Exiting a Docker Container
Want to exit a docker container? You have several options to choose from.
You can either “detach” from the interactive session to leave your conainer running in the background, or you can exit it. Let’s look at both.
This is relevant if you have started your container with something like:
docker run -it busybox sh
And are currently in a shell session inside the container.
If you’re not sure whether you’re in a container - you can usually see it by the weird host name in the prompt if you are using bash, or by running
uname -a. If the second “word” is a hash, you’re probably in a container session.
Just Stopping the Container
If you want to stop and exit the container, and are in an interactive, responsive shell - press ctrl+d to exit the session. You could as well type the
ctrl+d- that means, keep the ctrl key pressed, type a c, and let go of ctrl. Then the same with ctrl and d.
If there’s a non-shell process running, the combination is ctrl+c to interrupt it. Then you can exit the shell, or the container might exit already.
But what if you want to keep the container running, but without occupying your terminal?
Keep Your Container Running In The Background
You can detach from an interactive Docker session without exiting the container. You “daemonize” the container. The effect will be, as if you had started it with the -d flag in the first place.
You have to use two combinations, one after the other: ctrl+p followed by ctrl+q. You turn interactive mode to daemon mode, which keeps the container running but frees up your terminal.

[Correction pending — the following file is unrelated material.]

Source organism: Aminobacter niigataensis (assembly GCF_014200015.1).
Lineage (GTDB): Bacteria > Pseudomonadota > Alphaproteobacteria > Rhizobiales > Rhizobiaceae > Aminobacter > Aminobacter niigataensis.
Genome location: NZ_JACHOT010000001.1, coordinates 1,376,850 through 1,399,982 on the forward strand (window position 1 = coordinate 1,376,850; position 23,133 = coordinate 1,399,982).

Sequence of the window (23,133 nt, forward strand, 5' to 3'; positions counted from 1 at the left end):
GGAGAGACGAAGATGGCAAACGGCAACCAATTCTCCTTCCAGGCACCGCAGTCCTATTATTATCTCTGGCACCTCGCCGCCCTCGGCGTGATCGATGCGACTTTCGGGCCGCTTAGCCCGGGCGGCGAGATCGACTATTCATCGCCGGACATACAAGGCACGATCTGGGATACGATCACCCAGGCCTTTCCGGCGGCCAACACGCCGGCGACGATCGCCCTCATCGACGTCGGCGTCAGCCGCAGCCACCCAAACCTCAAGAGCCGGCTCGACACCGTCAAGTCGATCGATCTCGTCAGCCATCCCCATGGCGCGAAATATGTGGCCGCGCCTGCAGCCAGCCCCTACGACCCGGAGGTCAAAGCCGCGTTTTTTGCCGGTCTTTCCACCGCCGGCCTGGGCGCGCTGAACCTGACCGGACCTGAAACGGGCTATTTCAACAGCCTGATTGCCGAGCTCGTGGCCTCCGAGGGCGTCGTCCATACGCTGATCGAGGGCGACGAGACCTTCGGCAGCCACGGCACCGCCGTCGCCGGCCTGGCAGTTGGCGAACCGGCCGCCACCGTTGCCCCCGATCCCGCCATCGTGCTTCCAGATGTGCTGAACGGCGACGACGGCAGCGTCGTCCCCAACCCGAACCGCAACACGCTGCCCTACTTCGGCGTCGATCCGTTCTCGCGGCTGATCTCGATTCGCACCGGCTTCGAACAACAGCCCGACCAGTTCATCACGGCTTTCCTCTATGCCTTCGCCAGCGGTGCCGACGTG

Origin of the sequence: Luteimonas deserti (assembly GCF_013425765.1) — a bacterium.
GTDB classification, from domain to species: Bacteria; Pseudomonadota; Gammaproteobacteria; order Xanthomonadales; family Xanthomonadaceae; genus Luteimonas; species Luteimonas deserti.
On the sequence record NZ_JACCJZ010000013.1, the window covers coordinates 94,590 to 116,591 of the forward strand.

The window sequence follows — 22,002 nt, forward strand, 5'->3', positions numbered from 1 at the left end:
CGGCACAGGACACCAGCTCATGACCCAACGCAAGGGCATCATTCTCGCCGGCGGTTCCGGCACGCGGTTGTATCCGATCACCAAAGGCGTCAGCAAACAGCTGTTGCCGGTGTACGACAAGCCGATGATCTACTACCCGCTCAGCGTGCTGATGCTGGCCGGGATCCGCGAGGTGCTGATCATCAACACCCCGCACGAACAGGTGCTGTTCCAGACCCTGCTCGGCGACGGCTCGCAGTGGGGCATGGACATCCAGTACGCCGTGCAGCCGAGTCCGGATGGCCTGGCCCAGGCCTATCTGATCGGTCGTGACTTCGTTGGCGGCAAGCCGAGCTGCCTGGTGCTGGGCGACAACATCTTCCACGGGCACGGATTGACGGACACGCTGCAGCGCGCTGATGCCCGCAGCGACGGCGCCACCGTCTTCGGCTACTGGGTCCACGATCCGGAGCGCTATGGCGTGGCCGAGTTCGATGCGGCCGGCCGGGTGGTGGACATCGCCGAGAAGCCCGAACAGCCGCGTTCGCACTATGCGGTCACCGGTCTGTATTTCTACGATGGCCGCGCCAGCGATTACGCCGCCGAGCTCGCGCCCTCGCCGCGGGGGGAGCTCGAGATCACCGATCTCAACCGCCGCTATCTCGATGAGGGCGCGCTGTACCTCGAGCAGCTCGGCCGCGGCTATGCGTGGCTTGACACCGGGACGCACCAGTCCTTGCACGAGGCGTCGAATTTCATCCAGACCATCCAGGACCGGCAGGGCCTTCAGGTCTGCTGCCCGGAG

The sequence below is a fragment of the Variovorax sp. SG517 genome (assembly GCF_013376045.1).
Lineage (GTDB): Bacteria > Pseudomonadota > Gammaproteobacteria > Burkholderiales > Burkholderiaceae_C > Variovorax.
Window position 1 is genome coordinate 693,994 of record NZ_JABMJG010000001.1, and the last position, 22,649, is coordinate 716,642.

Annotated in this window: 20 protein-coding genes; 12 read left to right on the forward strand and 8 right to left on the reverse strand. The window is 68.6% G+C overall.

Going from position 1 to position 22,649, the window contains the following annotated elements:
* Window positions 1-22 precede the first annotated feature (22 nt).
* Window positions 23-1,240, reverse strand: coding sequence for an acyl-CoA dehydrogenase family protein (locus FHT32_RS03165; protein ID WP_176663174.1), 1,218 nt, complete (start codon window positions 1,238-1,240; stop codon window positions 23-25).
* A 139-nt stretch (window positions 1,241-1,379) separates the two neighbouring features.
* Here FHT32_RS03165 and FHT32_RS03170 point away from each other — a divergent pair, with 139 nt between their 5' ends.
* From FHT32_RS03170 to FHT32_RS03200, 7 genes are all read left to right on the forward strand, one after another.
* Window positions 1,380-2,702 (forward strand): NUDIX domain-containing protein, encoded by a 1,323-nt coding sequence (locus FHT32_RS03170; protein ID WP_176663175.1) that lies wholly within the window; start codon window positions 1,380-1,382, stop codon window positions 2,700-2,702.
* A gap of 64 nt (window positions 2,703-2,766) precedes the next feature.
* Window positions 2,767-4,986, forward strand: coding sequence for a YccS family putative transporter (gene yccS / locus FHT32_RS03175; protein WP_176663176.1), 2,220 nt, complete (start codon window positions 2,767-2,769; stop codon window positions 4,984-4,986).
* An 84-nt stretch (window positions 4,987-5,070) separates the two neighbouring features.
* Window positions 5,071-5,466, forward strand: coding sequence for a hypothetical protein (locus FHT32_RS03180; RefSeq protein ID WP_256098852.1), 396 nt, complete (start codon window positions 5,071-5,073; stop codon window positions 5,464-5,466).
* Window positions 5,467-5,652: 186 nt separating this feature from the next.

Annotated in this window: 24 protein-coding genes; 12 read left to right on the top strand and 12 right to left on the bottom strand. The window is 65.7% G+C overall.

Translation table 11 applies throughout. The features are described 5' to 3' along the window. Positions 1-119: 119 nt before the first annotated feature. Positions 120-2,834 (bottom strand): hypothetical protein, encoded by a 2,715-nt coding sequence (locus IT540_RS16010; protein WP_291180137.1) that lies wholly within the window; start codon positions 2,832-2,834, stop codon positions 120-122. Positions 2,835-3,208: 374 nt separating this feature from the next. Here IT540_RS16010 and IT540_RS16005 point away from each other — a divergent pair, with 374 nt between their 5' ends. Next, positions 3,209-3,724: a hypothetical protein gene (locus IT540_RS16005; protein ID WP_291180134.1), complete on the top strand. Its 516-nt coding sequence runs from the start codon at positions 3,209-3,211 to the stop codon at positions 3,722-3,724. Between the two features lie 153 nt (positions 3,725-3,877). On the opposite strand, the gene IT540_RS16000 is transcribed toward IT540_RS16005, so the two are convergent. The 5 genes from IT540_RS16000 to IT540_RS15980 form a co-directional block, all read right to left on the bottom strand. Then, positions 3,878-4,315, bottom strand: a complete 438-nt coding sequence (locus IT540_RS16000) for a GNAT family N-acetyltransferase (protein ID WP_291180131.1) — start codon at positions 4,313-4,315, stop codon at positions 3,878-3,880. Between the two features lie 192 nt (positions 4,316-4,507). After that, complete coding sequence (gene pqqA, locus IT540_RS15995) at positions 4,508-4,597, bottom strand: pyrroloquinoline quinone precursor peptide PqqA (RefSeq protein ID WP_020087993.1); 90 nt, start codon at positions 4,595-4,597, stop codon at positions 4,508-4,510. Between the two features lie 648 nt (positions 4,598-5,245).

You can attach to it later using docker attach, if you need to interact with the container more.
An Alternative Workflow
If you start a container, and need to detach from it frequently, consider running it directly in the background, by starting it in “detached mode” with -d.
The same command from above would look like this:
docker run -it -d busybox sh
You can either attach to it, or run an exec-command, such as:
docker exec -ti CONTAINER_ID bash
The above will start a bash session in the same container, which is great for taking a look around if you need to and perform one-off maintenance tasks.
You can get the container id after executing the
-d command, or you can look it up with
Your Road Ahead
It looks like you’re just starting out with Docker. Here are three articles which could help you get an overview, before you dive in:
First, make sure you know about the most essential Docker basics.
You might want to plan out a learning roadmap, to know what to learn next.
Finally, if you want to avoid nasty gotchas, check out these 12 things I wish I knew about Docker when starting out.